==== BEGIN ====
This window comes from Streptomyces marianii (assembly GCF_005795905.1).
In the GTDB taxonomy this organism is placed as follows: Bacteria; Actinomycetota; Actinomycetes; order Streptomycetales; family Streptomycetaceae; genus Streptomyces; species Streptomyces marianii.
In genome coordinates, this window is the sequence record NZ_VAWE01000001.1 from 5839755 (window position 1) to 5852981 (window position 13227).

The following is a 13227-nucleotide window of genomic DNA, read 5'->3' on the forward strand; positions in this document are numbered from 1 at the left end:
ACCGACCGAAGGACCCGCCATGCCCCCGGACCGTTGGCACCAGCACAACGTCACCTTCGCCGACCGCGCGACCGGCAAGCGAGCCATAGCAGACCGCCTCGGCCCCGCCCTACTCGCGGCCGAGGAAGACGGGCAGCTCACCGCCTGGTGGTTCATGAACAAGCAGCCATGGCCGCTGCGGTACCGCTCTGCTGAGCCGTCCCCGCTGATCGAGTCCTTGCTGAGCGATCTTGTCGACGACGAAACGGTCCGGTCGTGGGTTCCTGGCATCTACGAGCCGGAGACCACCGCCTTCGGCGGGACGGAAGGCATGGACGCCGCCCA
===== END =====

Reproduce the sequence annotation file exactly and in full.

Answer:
This window comes from Streptomyces marianii (assembly GCF_005795905.1).
In the GTDB taxonomy this organism is placed as follows: Bacteria; Actinomycetota; Actinomycetes; order Streptomycetales; family Streptomycetaceae; genus Streptomyces; species Streptomyces marianii.
In genome coordinates, this window is the sequence record NZ_VAWE01000001.1 from 5839755 (window position 1) to 5852981 (window position 13227).

The following is a 13227-nucleotide window of genomic DNA, read 5'->3' on the forward strand; positions in this document are numbered from 1 at the left end:
ACCGACCGAAGGACCCGCCATGCCCCCGGACCGTTGGCACCAGCACAACGTCACCTTCGCCGACCGCGCGACCGGCAAGCGAGCCATAGCAGACCGCCTCGGCCCCGCCCTACTCGCGGCCGAGGAAGACGGGCAGCTCACCGCCTGGTGGTTCATGAACAAGCAGCCATGGCCGCTGCGGTACCGCTCTGCTGAGCCGTCCCCGCTGATCGAGTCCTTGCTGAGCGATCTTGTCGACGACGAAACGGTCCGGTCGTGGGTTCCTGGCATCTACGAGCCGGAGACCACCGCCTTCGGCGGGACGGAAGGCATGGACGCCGCCCA